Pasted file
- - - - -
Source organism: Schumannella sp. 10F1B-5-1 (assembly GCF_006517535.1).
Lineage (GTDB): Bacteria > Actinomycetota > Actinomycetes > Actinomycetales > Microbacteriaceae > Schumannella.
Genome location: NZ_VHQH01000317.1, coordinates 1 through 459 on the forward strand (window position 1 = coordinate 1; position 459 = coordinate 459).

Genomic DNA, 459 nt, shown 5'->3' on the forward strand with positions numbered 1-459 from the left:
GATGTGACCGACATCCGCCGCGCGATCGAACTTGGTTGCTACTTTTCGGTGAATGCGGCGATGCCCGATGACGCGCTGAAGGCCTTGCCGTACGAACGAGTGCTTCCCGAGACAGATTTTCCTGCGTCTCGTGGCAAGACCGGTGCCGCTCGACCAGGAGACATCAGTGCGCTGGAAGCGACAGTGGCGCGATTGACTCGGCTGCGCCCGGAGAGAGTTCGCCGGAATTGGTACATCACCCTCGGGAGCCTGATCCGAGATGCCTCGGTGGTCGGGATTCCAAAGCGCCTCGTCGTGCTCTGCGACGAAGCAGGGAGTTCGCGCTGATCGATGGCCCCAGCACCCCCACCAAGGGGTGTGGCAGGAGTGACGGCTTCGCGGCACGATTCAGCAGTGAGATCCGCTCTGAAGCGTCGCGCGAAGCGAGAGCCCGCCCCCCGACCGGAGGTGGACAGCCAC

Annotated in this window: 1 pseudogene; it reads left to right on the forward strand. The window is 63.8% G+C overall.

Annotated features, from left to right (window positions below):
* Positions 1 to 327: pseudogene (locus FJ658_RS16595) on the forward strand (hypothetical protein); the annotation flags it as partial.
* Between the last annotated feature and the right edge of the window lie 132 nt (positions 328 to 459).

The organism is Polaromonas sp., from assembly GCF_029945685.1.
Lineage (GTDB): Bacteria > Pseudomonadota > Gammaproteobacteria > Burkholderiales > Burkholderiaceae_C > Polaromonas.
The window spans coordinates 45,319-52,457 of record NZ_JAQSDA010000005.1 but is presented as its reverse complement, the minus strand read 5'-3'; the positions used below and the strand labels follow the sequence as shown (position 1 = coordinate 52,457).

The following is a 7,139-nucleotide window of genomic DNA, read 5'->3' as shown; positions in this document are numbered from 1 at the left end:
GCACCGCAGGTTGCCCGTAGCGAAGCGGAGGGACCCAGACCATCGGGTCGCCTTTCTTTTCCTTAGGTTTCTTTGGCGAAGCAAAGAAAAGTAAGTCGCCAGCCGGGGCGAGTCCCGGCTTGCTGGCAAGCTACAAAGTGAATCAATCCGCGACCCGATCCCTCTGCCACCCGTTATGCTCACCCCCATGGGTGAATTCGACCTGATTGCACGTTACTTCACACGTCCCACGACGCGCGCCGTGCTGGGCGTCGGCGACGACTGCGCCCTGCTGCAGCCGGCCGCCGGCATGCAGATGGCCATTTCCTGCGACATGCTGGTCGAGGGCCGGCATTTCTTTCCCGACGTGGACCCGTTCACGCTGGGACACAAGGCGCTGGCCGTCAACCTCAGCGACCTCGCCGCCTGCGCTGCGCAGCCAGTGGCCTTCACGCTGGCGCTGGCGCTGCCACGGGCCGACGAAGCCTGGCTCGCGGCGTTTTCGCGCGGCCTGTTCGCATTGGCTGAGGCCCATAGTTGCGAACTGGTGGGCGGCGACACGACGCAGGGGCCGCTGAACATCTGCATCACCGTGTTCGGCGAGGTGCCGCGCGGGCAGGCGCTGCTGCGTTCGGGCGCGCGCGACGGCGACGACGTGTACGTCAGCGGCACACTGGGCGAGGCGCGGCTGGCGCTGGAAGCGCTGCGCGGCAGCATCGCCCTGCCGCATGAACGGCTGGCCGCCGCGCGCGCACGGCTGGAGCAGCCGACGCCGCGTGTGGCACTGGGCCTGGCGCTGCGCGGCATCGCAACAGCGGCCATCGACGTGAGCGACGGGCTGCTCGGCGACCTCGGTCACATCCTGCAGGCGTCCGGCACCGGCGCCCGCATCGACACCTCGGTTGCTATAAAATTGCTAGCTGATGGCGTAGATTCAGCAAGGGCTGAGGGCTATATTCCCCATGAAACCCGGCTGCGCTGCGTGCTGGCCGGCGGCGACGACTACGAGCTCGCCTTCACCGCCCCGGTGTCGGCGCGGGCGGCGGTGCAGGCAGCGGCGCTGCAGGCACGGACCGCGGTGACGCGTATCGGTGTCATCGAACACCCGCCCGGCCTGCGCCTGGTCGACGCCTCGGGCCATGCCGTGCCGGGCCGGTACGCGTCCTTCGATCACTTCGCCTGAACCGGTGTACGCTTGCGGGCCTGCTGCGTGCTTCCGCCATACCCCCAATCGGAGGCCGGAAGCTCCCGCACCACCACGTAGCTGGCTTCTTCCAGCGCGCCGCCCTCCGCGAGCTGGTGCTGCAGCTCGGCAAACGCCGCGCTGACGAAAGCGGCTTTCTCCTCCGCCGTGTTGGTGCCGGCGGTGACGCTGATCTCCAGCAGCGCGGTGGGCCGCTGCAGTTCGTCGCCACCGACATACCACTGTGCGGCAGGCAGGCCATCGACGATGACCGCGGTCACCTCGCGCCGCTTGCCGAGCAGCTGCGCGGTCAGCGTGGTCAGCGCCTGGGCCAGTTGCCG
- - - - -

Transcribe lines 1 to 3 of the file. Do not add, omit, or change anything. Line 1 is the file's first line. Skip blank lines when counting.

Source organism: Schumannella sp. 10F1B-5-1 (assembly GCF_006517535.1).
Lineage (GTDB): Bacteria > Actinomycetota > Actinomycetes > Actinomycetales > Microbacteriaceae > Schumannella.
Genome location: NZ_VHQH01000317.1, coordinates 1 through 459 on the forward strand (window position 1 = coordinate 1; position 459 = coordinate 459).